FAMILY AND WORK LIFE AT BU
I often think of my family back in Binghamton. The name Binghamton is an anomaly when applied to where I worked and lived. My wife and I at one time or another had both held full professorships at Binghamton University (which is one part of the New York State University System).
This portion of the University was not located in Binghamton. Both the university and our home were located in Vestal. Vestal is a bedroom community tucked away between the Susquehanna River and the Pennsylvania border.
We were a University family of the first order. Even my mother held a Ph.D. . My father had earned a master’s in electrical engineering and had suffered greatly for it. My mother constantly reminded him of his lowly status. He escaped into the netherworld via suicide by alcohol.
That is why my mother lived with us.
The community surrounding the university never understood us.
By “us” I mean both my family and the university. The locals were mostly second generation Slavs whose parents worked in the shoe factories. The shoe factories had shut down because of the competition of cheap imports.
I should be quick to add that there was a secondary reason for the shut down. It was the fact that the owners of the business never upgraded to the next generation of shoe machinery. Even the foreign competitors were using plastic injection presses to form the lower parts of the shoe. The local factories stayed with the old method of building an all leather shoe by hand; piece by piece.
One time our university drama students put on a play that required blood to be dispersed on stage. An enterprising student located some lamb blood at a small butcher shop in the countryside. The play was executed, the blood was thrown, and the local paper was mortified. The university was accused of practicing voodoo and devil ritual.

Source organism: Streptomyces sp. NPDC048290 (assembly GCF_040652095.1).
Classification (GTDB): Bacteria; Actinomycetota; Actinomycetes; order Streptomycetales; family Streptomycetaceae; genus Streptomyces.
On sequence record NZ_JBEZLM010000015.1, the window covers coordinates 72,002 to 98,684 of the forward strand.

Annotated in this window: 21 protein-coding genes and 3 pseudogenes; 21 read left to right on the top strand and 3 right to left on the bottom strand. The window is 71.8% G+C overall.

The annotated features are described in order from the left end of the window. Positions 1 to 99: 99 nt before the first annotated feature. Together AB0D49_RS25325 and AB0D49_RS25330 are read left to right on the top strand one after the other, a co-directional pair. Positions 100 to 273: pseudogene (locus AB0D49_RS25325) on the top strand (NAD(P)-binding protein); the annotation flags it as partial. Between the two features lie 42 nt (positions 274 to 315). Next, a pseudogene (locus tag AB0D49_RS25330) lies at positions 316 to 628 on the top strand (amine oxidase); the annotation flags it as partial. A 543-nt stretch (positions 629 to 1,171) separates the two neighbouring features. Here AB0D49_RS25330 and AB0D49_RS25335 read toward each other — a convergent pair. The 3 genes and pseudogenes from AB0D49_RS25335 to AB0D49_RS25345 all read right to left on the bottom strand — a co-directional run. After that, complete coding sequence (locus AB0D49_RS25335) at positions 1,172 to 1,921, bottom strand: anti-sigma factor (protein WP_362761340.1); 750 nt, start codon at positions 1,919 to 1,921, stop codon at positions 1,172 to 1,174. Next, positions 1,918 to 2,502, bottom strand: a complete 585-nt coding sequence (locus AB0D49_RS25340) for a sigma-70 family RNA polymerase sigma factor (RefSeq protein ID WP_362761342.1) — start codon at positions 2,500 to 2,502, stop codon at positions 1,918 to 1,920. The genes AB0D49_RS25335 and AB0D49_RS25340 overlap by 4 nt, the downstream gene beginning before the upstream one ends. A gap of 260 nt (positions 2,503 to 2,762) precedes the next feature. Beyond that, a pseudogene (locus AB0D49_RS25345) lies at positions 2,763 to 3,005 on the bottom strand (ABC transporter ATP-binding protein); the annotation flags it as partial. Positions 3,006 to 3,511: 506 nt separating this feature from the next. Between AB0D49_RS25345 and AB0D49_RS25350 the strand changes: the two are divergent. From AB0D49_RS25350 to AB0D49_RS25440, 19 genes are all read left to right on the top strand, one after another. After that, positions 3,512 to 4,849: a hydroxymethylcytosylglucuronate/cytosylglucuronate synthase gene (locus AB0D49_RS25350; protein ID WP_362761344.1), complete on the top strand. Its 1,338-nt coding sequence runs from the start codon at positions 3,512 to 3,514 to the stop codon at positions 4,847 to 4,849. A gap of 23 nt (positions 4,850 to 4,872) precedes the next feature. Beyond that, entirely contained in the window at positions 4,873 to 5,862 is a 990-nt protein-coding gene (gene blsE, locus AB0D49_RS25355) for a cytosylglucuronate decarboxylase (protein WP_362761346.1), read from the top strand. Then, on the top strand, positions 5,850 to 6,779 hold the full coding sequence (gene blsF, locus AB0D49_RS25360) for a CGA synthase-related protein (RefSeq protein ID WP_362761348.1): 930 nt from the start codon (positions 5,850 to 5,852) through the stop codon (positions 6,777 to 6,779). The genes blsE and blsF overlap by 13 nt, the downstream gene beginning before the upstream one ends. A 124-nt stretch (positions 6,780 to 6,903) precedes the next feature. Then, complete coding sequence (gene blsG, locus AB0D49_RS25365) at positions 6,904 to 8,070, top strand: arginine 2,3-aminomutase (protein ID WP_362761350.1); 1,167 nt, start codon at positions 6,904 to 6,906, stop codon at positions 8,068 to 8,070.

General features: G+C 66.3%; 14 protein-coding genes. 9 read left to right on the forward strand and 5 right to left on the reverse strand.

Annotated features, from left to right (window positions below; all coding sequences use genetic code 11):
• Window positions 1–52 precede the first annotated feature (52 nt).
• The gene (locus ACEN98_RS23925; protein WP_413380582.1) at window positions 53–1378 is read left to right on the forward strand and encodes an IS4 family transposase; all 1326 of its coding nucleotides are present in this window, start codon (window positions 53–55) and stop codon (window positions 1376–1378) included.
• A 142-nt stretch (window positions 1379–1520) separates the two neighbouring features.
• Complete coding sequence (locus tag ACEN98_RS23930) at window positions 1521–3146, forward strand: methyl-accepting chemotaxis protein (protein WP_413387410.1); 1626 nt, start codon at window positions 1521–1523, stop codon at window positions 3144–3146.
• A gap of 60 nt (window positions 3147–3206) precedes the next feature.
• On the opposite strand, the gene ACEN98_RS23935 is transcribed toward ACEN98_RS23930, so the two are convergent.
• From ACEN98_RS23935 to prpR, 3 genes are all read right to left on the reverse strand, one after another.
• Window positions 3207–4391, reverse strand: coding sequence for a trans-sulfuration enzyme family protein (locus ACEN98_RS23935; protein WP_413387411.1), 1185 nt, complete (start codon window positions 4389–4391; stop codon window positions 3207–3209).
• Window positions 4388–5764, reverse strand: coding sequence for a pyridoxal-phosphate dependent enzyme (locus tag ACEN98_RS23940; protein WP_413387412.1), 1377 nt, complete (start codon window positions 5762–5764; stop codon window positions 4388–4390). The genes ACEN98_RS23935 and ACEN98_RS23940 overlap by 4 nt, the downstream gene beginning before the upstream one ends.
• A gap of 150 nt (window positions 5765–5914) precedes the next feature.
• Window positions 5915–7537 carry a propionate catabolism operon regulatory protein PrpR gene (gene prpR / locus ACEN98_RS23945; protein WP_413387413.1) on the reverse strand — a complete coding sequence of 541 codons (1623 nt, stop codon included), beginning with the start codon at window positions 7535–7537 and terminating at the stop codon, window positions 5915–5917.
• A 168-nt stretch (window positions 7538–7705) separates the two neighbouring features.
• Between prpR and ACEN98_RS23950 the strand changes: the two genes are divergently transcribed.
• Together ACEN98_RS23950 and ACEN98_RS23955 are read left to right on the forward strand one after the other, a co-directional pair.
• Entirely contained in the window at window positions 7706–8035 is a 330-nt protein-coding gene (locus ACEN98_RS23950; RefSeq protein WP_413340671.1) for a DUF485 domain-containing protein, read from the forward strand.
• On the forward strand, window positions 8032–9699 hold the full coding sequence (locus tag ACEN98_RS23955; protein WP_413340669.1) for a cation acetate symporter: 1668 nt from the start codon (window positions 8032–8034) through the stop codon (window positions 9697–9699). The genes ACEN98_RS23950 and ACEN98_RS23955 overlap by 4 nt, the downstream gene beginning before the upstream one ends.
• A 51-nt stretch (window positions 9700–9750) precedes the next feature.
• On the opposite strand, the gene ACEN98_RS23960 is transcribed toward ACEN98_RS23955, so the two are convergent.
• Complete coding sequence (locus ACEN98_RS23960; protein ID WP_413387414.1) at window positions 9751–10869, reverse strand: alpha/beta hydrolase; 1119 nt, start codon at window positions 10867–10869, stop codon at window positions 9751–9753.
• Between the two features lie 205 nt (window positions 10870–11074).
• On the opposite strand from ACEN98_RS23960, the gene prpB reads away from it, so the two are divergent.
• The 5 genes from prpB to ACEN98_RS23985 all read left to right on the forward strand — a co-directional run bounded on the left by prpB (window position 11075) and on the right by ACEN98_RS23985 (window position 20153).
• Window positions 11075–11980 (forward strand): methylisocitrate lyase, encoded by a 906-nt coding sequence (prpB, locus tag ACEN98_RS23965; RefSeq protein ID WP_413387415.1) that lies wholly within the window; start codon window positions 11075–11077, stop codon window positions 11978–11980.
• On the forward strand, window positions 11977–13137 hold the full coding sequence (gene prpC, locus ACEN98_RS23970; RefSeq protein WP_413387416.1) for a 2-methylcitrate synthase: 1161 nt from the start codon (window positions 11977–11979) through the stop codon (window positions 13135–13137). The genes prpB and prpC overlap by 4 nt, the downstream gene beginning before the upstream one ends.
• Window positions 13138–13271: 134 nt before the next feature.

A period of three weeks elapsed before the whole story died down.
The area around Binghamton University was steeped in deep forest and tradition. Newcomers to the area could find various sections of the cities (there were actually three; Binghamton, Endicott and Johnson City) having strong ethnical ties.
The north side of Endicott was Italian. Each home had its own tomato garden and every block had its Bocce Ball Court. Pizza joints were on every corner and each one had its own style of pizza.
The north side of Johnson City consisted of Slavs. One specific section was even named Polish Heaven. You could find food stores that carried kielbasa and, around lent time, perohi. Little old ladies could still be seen wearing babushkas (head scarves), black stockings and high topped leather work boots. They looked so cute carrying their hand-woven willow baskets to the market on Saturday mornings.
The south side of Binghamton was mostly Irish and had its own flavor of Irish pubs. “Swat Sullivan’s” was a favorite watering hole for the university students. It was torn down and replaced by a pizza factory.
Each city had its own “town character.” Johnson City had its “Masti Huba” (Greasy Face), a lovable bum. Binghamton had “Bright Eyes”, a perpetual drunk who rode around on a bicycle – – – raccoon tails flying from the ends of its handle-bars. Endicott had “Old Joe”, a vagrant who mysteriously disappeared promptly at 6 P.M. every night.
My wife and I had one child, a son, who had us confused from the day he was born. He had a clean bill of health from the doctors but screamed like a banshee when he was born. You would have thought that someone had done him harm.
Maybe they did. Being ejected from a comfortable place like the womb after nine months can not be too much fun. During womb time the baby is constantly with his mother, tucked away in a nice warm place. All of a sudden he is in a cold bright room being poked and passed around by aliens.